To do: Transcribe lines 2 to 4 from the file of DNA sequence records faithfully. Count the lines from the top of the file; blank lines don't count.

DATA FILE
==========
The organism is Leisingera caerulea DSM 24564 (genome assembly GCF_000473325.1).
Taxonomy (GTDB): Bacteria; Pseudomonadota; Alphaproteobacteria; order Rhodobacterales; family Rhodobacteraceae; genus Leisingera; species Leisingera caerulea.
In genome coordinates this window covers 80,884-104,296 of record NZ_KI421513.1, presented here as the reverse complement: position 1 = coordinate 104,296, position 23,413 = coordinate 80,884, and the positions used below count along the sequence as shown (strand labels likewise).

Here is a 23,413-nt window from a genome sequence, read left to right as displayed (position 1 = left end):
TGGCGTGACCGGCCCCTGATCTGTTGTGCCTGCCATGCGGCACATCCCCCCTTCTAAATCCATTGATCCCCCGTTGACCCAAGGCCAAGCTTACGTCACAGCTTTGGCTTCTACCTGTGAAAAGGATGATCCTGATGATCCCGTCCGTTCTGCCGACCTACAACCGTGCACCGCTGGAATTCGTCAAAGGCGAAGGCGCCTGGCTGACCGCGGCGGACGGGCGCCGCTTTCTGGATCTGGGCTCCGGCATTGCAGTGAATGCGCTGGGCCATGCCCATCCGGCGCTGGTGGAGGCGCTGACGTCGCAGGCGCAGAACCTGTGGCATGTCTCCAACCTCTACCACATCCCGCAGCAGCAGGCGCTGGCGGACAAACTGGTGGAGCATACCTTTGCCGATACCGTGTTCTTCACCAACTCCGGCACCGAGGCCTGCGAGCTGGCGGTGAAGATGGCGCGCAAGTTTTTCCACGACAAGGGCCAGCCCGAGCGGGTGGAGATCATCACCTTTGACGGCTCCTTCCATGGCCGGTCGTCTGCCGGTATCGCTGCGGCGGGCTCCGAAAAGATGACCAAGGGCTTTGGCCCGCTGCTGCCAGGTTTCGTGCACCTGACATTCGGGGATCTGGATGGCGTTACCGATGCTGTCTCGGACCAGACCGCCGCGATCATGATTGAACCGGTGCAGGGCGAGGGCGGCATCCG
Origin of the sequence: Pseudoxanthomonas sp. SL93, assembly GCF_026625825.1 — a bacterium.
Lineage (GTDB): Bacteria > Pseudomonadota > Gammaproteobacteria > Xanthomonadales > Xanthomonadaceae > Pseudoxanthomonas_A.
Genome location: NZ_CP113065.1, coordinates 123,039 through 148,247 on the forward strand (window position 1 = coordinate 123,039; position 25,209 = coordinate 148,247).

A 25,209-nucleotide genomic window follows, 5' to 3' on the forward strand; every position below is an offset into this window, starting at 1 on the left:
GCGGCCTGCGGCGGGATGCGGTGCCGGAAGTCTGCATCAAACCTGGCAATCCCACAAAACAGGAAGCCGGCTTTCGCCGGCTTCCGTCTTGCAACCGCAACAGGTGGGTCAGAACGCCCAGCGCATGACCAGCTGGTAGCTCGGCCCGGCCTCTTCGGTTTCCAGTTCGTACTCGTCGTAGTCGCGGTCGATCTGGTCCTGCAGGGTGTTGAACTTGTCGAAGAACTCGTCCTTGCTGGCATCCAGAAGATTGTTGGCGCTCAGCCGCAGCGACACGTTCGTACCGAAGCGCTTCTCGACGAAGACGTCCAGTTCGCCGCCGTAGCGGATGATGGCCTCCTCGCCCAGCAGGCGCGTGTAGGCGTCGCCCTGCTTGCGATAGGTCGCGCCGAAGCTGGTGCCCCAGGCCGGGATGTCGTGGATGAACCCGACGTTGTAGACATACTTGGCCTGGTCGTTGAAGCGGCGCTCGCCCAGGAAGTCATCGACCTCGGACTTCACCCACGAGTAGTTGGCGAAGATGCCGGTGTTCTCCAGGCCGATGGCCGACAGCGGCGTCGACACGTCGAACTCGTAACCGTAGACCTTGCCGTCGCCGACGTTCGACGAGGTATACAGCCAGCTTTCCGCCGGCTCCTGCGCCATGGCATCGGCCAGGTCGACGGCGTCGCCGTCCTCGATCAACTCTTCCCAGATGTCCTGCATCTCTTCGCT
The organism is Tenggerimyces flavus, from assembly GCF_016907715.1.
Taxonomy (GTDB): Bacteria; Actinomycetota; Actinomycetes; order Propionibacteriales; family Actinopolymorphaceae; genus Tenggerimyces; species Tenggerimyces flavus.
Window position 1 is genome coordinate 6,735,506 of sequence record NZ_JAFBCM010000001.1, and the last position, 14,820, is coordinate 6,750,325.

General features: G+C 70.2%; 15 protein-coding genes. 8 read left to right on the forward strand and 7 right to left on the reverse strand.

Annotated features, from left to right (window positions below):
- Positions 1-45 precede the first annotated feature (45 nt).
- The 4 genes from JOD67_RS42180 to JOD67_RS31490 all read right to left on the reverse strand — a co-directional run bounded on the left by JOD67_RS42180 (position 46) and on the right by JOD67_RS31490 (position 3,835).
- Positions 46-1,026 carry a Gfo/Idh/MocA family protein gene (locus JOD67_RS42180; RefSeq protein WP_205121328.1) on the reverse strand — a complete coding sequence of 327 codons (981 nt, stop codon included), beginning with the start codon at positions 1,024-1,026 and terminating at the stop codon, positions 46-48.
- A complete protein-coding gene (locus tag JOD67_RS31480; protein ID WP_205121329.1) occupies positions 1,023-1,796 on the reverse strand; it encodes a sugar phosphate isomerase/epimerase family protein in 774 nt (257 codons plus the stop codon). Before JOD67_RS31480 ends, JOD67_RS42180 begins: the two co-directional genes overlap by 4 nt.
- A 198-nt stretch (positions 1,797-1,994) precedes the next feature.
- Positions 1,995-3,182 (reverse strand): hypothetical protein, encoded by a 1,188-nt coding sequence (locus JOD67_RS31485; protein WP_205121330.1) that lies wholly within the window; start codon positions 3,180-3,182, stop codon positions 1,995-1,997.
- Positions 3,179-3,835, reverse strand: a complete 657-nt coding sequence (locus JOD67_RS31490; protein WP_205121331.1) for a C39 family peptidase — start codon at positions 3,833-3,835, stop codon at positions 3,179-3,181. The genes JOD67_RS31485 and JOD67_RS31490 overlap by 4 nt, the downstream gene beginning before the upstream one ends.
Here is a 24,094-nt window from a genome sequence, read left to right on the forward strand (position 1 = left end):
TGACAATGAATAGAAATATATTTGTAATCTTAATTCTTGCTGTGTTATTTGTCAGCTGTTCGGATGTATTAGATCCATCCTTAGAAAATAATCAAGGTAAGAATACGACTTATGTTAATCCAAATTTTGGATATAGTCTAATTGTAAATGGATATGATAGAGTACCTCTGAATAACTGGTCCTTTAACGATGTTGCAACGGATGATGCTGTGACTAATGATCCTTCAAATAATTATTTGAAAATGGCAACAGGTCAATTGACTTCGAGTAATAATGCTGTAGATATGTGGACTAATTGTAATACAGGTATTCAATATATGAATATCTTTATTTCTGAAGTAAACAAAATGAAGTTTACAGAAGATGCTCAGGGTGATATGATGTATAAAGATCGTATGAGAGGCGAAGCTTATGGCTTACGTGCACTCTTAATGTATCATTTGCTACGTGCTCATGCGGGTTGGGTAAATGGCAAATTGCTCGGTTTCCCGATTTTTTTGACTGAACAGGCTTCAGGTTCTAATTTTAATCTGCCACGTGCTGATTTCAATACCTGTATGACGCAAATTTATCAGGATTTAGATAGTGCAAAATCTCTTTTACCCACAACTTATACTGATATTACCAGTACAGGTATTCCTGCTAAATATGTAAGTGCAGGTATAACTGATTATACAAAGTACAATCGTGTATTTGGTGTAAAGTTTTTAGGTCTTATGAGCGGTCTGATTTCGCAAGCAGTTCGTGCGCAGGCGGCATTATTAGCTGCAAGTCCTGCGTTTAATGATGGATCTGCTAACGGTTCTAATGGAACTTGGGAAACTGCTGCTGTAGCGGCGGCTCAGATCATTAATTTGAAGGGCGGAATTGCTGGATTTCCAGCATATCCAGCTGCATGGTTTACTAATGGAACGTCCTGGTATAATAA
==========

Taxonomy (GTDB): Bacteria; Pseudomonadota; Alphaproteobacteria; order Rhodobacterales; family Rhodobacteraceae; genus Leisingera; species Leisingera caerulea.
In genome coordinates this window covers 80,884-104,296 of record NZ_KI421513.1, presented here as the reverse complement: position 1 = coordinate 104,296, position 23,413 = coordinate 80,884, and the positions used below count along the sequence as shown (strand labels likewise).

Here is a 23,413-nt window from a genome sequence, read left to right as displayed (position 1 = left end):